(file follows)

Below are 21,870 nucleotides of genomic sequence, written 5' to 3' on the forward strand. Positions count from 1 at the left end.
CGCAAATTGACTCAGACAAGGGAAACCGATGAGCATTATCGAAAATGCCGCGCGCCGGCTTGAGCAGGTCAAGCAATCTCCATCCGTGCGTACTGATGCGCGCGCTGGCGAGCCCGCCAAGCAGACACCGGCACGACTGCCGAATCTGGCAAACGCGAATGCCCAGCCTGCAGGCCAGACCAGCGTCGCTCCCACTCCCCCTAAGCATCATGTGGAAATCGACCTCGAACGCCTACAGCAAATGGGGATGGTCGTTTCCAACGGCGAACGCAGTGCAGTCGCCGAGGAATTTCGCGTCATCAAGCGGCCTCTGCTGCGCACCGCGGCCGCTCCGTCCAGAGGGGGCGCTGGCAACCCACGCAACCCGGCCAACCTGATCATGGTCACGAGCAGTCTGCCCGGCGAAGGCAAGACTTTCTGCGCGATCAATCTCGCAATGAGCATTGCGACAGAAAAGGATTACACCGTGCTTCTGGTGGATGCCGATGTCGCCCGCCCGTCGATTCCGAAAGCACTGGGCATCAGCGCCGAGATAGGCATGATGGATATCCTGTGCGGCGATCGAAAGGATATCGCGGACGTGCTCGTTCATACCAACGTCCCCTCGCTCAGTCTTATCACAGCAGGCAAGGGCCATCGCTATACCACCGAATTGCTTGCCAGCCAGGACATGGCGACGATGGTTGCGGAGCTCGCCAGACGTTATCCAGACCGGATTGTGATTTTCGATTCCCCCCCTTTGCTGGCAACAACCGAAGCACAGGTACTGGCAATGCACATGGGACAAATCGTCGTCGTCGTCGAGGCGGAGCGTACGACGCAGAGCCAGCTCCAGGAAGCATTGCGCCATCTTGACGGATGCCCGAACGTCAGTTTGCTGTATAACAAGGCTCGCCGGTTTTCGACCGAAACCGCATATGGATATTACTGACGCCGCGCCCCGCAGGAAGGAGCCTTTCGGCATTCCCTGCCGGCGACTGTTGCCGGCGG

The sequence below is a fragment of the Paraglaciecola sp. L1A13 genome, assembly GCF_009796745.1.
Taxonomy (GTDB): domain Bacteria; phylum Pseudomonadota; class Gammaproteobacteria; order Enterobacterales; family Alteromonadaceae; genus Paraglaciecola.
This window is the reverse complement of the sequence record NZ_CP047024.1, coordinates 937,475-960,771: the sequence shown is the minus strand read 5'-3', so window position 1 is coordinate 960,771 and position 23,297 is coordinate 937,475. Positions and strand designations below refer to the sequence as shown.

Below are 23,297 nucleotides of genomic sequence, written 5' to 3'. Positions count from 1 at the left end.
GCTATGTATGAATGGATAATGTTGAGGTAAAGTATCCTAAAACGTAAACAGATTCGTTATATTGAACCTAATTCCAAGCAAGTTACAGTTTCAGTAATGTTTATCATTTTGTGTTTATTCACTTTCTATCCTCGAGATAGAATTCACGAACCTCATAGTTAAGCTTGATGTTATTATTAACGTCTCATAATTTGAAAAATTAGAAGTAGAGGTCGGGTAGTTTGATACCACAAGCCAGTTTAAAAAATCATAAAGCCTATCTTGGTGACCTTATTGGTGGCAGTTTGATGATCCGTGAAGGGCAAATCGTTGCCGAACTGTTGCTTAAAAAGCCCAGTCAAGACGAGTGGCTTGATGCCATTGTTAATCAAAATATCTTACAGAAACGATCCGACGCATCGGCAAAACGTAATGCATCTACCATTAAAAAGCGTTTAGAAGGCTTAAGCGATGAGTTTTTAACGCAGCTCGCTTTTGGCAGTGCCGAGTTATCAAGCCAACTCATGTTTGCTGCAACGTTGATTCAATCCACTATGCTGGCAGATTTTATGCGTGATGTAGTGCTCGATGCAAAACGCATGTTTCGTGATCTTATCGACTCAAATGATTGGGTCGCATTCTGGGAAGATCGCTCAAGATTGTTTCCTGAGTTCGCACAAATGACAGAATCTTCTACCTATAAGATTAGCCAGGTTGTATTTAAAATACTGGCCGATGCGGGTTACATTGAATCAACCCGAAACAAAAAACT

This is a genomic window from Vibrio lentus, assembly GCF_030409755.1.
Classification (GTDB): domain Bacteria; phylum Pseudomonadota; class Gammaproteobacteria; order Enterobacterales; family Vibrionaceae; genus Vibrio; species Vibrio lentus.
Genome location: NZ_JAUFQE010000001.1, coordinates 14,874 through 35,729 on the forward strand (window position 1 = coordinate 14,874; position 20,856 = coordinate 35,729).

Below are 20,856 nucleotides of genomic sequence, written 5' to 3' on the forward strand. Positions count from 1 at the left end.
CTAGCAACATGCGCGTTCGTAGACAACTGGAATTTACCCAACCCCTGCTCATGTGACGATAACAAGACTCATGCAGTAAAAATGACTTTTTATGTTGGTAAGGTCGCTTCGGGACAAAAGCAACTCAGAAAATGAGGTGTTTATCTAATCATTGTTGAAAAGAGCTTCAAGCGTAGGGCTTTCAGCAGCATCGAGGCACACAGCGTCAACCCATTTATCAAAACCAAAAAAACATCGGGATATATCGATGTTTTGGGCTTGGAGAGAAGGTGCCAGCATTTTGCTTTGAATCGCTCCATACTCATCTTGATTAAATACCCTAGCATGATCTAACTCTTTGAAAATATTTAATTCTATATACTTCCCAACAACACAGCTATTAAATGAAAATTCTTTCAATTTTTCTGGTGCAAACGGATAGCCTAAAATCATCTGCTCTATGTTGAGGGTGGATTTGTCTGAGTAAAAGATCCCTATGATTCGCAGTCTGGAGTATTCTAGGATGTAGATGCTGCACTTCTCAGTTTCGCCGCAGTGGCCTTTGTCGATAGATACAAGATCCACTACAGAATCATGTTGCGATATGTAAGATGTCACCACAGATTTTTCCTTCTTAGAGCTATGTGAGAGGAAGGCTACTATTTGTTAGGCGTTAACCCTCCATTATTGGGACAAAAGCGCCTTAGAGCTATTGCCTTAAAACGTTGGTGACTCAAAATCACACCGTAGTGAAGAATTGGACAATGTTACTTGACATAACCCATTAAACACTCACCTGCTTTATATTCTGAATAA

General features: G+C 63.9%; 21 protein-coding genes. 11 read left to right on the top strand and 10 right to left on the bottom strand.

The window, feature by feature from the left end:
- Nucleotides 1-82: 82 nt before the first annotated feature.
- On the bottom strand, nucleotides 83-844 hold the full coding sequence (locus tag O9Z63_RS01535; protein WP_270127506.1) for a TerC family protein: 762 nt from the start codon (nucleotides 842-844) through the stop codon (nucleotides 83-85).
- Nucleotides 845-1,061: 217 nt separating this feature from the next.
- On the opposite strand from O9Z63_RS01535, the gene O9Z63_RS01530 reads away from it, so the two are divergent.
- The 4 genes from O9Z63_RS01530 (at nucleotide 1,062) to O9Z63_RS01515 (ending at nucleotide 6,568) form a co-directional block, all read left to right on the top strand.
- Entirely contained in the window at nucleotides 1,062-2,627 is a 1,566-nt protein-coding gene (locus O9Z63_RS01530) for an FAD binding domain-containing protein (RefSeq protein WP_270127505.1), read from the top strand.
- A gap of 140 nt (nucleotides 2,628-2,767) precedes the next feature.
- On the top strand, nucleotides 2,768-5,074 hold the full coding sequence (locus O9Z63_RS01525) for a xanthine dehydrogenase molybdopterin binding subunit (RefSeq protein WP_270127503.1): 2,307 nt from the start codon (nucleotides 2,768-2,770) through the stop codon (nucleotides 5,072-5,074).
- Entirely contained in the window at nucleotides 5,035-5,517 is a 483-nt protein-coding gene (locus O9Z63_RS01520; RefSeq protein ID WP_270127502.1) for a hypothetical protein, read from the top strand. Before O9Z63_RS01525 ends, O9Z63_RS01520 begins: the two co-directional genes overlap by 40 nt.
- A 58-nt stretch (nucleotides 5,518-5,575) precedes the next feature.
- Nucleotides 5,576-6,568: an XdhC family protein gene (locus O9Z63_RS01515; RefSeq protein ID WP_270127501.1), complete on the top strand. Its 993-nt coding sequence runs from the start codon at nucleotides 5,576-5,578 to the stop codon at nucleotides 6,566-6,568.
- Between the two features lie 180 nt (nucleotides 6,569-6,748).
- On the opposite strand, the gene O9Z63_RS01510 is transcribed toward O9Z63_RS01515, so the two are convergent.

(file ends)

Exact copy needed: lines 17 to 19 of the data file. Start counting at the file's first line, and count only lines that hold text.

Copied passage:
- Nucleotides 845-1,061: 217 nt separating this feature from the next.
- On the opposite strand from O9Z63_RS01535, the gene O9Z63_RS01530 reads away from it, so the two are divergent.
- The 4 genes from O9Z63_RS01530 (at nucleotide 1,062) to O9Z63_RS01515 (ending at nucleotide 6,568) form a co-directional block, all read left to right on the top strand.